It's easy to dismiss PlayStation All-Stars Battle Royale as Super Smash Bros. with PlayStation characters. That is what it is, after all. Even Chan Park, executive producer of the game, admitted to us that SuperBot Entertainment was solely founded for the creation of a PlayStation mash-up action game.
However, while it may be inspired by Nintendo's brawler, and may look very much like its progenitor, it plays very differently from the original mascot fighter.
For example, there is no "health" per se in Battle Royale. While Smash replaced the traditional HP mechanic with a percentage meter that represented someone's likelihood of losing a life, it still adhered to the rather standard notion that getting hit gets you closer to death. Battle Royale turns that on its head. You could get continuously pummeled without fear of death--because there is one primary way of scoring kills in the game. (Update: Sony has clarified that there is no way of dying other than through special KOs; an earlier update suggested this was not the case. Shacknews apologizes for this error.)
While you have a variety of moves at your disposal, you're ultimately trying to land a super attack. You attack with square, triangle, and circle. Landing these standard attacks will slowly build up a meter at the bottom of the screen. Once filled, pressing R2 allows you to activate a special attack. If it connects, it will instantly KO the character.
The special meter is the currency of the game, and players will be wise to collect it in whatever way they can. While you can always punch it out of opponents, there will oftentimes be random drops of blue orbs that fill the meter. Characters also have specialized ways of getting their hands on more special energy. Sly Cooper, for example, is able to turn invisible and sneak behind enemies and steal their power.
While players can unleash their R2 attack once the meter is full, players are encouraged to save up for flashier and more effective level 2 and 3 attacks. The thinking behind the tiered special attacks is simple: a properly-executed level 1 attack should kill one opponent, a level 2 attack two, and a level 3 attack should clear the stage. In many ways, this tiered system evokes Marvel vs Capcom more than Smash Bros. Some of the level 3 attacks seem spectacularly overpowered. For example, PaRappa's ultimate attack transforms the screen into his iconic follow-the-rap gameplay. Once the song is done, every opponent on the screen is instantly (and unavoidably) KO'd. Other characters demand a bit more skill, such as Sweet Tooth. Players will have to command his truck-turned-mech and stomp on enemies, as they try to flee from the hulking menace.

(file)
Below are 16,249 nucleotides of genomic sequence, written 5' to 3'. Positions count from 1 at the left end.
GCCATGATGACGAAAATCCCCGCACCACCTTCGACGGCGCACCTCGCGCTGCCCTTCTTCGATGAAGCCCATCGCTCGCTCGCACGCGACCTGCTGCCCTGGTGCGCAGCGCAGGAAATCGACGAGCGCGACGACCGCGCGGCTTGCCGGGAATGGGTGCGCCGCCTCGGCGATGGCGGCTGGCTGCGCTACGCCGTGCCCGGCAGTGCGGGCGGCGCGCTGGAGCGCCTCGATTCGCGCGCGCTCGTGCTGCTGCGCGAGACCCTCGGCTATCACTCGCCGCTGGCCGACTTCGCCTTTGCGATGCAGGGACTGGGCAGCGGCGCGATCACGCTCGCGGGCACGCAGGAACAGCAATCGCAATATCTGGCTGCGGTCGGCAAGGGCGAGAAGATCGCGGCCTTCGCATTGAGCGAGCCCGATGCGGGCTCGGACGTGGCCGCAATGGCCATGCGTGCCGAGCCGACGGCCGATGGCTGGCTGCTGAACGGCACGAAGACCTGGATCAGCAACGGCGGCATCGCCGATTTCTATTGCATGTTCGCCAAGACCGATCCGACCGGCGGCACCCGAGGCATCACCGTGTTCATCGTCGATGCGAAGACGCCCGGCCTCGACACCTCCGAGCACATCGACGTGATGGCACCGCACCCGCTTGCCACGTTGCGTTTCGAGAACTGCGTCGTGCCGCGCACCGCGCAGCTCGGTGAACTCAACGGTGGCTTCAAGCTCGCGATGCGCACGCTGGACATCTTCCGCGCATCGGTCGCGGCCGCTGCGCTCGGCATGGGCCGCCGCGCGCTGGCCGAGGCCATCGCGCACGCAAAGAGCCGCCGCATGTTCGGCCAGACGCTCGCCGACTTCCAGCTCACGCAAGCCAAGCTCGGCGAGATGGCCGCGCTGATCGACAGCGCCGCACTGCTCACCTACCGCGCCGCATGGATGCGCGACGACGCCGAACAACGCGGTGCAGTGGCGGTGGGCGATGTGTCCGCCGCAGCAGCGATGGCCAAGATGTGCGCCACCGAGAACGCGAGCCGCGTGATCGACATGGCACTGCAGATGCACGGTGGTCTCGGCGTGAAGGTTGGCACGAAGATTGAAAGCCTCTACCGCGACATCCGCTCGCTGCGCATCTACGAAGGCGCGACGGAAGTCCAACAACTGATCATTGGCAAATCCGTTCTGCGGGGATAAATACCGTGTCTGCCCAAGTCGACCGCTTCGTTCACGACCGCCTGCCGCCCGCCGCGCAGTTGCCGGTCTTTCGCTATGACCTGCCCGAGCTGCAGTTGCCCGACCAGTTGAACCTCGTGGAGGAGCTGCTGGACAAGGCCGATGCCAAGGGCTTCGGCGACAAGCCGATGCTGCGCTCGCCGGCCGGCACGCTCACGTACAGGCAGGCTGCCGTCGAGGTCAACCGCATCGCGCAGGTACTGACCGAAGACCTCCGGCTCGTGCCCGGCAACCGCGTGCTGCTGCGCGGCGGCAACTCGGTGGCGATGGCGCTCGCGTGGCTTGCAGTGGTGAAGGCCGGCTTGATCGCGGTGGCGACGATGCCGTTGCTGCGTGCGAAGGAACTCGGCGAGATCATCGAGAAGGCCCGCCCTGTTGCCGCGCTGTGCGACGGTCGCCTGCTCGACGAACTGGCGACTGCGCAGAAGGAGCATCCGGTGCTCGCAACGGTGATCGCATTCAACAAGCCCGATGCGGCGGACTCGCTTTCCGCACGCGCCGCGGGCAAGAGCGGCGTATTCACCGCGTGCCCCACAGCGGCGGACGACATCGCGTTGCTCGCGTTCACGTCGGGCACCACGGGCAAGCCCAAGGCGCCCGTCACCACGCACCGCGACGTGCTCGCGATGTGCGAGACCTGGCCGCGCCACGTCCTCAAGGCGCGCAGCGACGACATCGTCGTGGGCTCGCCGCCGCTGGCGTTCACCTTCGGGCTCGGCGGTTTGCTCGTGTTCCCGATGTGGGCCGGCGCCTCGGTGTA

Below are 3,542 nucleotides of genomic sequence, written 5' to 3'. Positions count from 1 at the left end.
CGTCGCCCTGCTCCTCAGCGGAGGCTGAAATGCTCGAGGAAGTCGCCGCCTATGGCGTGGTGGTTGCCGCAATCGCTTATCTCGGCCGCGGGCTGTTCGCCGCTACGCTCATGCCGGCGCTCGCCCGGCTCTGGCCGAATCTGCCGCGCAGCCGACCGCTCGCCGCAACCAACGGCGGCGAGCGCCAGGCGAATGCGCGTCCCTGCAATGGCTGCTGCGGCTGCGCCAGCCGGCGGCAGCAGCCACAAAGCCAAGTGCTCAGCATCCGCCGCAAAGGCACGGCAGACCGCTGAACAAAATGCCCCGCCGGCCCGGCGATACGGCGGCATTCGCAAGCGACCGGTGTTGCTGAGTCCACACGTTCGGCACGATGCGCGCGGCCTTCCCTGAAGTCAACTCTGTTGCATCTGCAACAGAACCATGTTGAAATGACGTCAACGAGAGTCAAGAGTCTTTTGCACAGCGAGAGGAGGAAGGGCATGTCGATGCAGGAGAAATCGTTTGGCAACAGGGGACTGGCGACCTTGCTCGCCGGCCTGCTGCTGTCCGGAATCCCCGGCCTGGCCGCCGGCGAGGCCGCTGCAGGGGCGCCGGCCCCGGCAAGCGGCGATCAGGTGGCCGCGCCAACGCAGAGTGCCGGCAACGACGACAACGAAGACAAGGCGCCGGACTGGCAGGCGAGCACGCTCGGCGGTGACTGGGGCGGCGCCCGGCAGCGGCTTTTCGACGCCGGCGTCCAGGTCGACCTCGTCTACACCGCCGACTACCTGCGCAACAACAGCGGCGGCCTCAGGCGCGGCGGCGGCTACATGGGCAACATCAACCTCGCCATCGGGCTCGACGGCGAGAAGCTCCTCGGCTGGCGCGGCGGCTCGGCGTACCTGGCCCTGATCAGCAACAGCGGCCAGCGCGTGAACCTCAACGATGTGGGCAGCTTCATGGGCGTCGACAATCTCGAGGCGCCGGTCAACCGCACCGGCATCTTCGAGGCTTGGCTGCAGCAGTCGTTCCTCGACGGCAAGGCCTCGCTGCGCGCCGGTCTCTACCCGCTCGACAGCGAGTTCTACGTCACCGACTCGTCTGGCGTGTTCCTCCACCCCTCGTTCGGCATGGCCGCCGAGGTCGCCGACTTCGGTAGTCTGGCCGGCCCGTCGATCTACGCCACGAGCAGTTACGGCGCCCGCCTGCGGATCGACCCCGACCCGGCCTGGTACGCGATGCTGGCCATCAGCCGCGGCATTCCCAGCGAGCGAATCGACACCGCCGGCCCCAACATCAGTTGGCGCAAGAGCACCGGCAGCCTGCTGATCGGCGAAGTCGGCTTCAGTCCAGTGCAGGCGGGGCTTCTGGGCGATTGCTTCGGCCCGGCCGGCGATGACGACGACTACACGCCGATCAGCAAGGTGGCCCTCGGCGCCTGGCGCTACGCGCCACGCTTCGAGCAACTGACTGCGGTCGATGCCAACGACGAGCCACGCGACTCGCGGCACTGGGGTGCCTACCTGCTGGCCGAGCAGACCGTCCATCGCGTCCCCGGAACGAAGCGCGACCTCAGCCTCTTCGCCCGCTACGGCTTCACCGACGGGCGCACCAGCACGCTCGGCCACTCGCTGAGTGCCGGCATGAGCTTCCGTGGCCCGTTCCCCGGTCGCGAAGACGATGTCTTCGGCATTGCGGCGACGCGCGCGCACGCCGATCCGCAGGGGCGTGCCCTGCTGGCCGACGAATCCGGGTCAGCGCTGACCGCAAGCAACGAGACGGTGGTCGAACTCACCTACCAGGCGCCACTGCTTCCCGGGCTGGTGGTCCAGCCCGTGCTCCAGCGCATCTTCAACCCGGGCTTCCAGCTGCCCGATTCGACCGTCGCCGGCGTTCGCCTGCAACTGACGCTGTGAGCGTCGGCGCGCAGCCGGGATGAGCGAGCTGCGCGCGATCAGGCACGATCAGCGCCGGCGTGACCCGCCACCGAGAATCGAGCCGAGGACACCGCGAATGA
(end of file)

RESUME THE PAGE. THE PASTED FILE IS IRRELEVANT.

PlayStation fans are going to love playing as such varied gaming icons, but what I found most novel were the levels. Whereas levels in Smash Bros. pays strict homage to their source material, Battle Royale remixes two properties in each level. God of War's Hades level begins the way you'd expect--but halfway through battle, the Patapon will attack, drastically changing the look and feel of the level. Midway through the LittleBigPlanet stage, Buzz will appear and quiz everyone. Players will have to run to the appropriate corner to answer the question--or risk blowing up.
The imaginative level design coupled with SuperBot's ability to transform such an odd assortment of characters (like the Fat Princess) into enjoyable and fully-playable fighters has me confident that Battle Royale will be a smash. And with the promise of many more characters--including third-party characters--PlayStation fans have a lot of reason to keep their eye on All-Stars.